(CNSNews.com) – Britain’s Conservative-led government plans to argue in a European Court of Human Rights case that employers are entitled to ban the visible wearing of crosses at work because displaying the symbol is not a recognized “requirement” of the Christian faith.
A document leaked to Britain’s Sunday Telegraph outlines the argument the government plans to present at the tribunal in Strasbourg, France, where two Christian women will claim that their rights were violated when employers barred them from wearing crosses at work.
At the center of the applicants’ case is Article 9 of the European Convention on Human Rights, which states, “Everyone has the right to freedom of thought, conscience and religion; this right includes freedom to change his religion or belief, and freedom, either alone or in community with others and in public or private, to manifest his religion or belief, in worship, teaching, practice and observance.”
But the government will argue that “the applicants’ wearing of a visible cross or crucifix was not a manifestation of their religion or belief within the meaning of Article 9.”
Furthermore, it will say that “the restriction on the applicants’ wearing of a visible cross or crucifix was not an ‘interference’ with their rights protected by Article 9.”
“In neither case is there any suggestion that the wearing of a visible cross or crucifix was a generally recognized form of practicing the Christian faith, still less one that is regarded (including by the applicants themselves) as a requirement of the faith,” says the document, which the Telegraph says was prepared by the Foreign Office.
The second most-senior figure in the Anglican Church, Archbishop of York John Sentamu, told the BBC Sunday that the government was “beginning to meddle in areas that they ought not to. I think they should leave that to the courts to make a judgment.”
Earlier another Anglican bishop challenged the argument about displaying a cross not being a requirement of Christianity.
“OK, if you say wearing a cross isn’t a compulsory part of Christianity, we agree,” Bishop of Peterborough Donald Allister told the Telegraph last month. “But it is a duty of a Christian to be public about their faith as well as private, and that is clear New Testament teaching.”
News of the government’s intervention in the case comes amid a raging dispute between the government and church leaders over Conservative Prime Minister David Cameron’s plans to legalize same-sex marriage by 2015.
Hijabs, turbans allowed
The European Court of Human Rights (ECHR) is the final destination of two drawn-out legal battles, brought by Nadia Eweida and Shirley Chaplin, two women who fell foul of their employers for wearing crosses at work.
Eweida, a Coptic Christian and British Airways staffer at Heathrow Airport, was told in 2006 to remove or cover up a small cross she wears around her neck. She refused and was sent home on unpaid leave. Eweida noted that colleagues of other religions, including Muslims and Sikhs, were allowed to wear religious items such as hijabs, turbans and religious bracelets.
The airline policy won the backing of the National Secular Society, which complained that activists were “determined to push religion to the front line of British life” and accused Eweida of clearly being “motivated by a wish to evangelize at work.”
The following year British Airways changed its uniform policy and allowed Eweida to return to work, but refused to pay her for the period she was suspended. Claiming religious discrimination, she took the case to an employment tribunal, but lost.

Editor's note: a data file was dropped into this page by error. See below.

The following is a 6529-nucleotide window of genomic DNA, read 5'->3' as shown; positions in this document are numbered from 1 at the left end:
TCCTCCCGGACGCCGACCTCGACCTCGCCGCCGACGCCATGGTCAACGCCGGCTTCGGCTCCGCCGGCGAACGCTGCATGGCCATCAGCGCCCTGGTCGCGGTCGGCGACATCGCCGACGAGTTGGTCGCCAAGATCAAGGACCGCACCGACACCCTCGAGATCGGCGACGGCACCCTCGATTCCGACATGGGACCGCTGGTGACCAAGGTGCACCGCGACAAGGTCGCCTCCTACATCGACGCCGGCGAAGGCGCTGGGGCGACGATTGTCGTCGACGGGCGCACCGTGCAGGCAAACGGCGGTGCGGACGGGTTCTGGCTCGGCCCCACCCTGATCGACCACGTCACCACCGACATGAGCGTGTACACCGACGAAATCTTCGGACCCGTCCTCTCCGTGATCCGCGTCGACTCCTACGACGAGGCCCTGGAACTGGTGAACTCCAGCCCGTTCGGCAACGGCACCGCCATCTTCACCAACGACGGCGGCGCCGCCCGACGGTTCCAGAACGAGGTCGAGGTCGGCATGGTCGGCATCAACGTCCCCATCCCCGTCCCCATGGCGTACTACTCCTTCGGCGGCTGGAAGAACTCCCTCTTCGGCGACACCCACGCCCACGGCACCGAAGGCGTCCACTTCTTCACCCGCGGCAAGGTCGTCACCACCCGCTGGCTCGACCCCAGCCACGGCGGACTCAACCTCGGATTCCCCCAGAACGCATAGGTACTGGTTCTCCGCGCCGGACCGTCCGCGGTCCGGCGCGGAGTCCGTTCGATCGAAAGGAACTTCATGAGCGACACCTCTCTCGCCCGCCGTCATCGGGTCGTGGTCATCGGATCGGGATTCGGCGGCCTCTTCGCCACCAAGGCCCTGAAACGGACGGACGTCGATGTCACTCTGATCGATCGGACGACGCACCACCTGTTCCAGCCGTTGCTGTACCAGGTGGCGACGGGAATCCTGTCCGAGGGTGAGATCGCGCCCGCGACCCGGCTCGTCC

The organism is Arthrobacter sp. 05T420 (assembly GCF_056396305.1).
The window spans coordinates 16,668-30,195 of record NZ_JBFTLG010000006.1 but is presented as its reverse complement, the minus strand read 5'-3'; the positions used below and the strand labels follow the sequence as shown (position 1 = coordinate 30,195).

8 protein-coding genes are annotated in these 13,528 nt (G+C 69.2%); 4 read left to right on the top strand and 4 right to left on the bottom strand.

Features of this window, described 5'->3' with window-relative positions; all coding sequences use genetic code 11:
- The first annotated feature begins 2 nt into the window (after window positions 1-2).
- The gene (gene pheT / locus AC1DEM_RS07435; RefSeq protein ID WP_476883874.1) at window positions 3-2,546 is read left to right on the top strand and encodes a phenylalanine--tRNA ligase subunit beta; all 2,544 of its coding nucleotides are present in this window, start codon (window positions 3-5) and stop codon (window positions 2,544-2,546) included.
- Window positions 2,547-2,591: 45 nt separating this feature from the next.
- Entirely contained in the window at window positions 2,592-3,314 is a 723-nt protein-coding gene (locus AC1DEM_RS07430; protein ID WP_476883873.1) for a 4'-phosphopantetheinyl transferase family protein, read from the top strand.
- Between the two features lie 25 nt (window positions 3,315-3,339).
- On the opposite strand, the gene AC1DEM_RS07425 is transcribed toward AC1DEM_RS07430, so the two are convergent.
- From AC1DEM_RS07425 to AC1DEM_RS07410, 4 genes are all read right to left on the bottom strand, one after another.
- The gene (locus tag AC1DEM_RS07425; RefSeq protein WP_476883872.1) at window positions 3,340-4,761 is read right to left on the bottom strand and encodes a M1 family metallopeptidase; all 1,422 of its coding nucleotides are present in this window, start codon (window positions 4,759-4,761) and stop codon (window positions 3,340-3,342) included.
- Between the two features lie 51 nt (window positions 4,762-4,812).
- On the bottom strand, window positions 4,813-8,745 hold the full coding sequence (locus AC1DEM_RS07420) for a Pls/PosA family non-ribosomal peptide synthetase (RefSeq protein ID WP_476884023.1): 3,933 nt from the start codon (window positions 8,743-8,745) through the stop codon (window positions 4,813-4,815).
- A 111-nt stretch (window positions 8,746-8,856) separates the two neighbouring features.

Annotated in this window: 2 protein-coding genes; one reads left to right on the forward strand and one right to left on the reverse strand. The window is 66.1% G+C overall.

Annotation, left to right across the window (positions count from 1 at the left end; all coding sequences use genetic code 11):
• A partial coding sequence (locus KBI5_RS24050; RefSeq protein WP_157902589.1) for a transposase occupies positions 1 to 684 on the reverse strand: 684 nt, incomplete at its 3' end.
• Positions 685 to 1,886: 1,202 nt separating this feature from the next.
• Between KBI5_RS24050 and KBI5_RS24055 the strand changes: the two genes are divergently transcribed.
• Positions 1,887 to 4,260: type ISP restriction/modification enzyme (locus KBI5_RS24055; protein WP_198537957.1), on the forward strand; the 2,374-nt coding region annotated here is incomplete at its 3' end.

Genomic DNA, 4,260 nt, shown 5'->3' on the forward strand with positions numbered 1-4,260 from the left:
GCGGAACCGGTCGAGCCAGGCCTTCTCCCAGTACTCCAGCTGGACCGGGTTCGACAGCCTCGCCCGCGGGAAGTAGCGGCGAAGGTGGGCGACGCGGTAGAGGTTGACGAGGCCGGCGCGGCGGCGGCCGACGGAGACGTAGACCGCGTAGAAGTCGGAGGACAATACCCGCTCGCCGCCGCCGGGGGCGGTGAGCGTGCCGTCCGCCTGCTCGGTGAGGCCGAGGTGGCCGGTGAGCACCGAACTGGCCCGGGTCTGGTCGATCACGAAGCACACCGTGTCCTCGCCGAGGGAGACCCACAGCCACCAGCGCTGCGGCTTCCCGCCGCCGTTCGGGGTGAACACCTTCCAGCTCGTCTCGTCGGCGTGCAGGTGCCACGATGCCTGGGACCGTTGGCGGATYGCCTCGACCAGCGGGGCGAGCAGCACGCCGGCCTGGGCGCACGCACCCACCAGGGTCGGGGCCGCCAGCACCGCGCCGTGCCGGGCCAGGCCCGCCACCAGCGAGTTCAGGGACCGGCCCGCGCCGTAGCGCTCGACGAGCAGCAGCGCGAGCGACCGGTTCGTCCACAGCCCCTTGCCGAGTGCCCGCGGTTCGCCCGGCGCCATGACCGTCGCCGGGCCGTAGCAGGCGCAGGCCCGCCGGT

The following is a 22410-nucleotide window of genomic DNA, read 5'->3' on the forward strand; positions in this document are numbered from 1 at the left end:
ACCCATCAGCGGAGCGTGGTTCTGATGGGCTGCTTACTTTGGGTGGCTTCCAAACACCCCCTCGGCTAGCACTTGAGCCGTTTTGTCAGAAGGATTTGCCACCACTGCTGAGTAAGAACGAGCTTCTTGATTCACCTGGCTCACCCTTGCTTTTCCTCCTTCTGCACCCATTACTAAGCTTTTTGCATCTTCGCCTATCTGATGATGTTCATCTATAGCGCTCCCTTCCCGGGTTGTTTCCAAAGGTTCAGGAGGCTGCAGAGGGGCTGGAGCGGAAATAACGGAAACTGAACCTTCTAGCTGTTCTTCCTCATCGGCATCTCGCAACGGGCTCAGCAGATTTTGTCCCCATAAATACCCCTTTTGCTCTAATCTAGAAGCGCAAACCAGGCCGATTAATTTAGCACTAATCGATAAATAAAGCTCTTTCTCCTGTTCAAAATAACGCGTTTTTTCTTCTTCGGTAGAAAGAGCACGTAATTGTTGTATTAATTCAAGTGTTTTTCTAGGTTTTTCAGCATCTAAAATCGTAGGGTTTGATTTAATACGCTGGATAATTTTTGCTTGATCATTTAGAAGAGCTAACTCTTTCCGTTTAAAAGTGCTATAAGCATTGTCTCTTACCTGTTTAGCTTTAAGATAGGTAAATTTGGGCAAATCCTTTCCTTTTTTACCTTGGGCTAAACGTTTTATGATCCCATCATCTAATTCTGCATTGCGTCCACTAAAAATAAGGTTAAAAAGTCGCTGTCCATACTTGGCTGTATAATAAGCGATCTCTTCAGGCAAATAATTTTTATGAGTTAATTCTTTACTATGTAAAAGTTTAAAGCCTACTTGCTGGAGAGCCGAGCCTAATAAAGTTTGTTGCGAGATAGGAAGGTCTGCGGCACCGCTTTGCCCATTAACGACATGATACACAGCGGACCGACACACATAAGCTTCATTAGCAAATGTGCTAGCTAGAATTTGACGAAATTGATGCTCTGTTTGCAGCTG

After the Supreme Court declined to consider her case, she decided to take the matter to the ECHR.
Chaplin, a nurse in her 50s, was prohibited from working at a hospital after refusing to cover up a cross she said she had worn at work throughout a 30-year nursing career. An employment tribunal in 2010 ruled in favor of the employer, a government National Health Service (NHS) trust, saying its policy was based on health and safety grounds, not religion, and adding that wearing a cross was not a requirement for Christians.
Six senior Anglican bishops, including former Archbishop of Canterbury George Carey, backed Chaplin, saying in a March 2010 letter that that nurse “has worn the cross every day since her confirmation [40 years earlier] as a sign of her Christian faith, a faith which led to her vocation in nursing, and which has sustained her in that vital work ever since.”
“The uniform policy of the NHS trust permits exemptions for religious clothing,” they wrote. “This has been exercised with regard to other faiths, but not with regard to the wearing of a cross around the neck.”
The ECHR has also been asked to consider two other cases brought by British Christians claiming religious discrimination – a woman who lost her job with a London council in 2007 after she refused to conduct civil partnership ceremonies for same-sex couples; and a relationship counselor who was fired by a large national charity after refusing to provide sex therapy to same-sex couples.
Britain has given same-sex couples similar legal rights to married couples under civil partnership provisions introduced in 2005.
Now Cameron’s government is proposing to legalize marriage for same-sex couples in England and Wales, launching a public consultation exercise on the matter.
Although churches will not be forced to perform “weddings” for homosexual and lesbian couples, the proposals have ignited a storm of protest.
A letter by senior Roman Catholic archbishops, read at thousands of churches across England and Wales on Sunday, warned that that changing the legal definition of marriage would be a “profoundly radical step” that would “gradually and inevitably transform society’s understanding of the purpose of marriage.”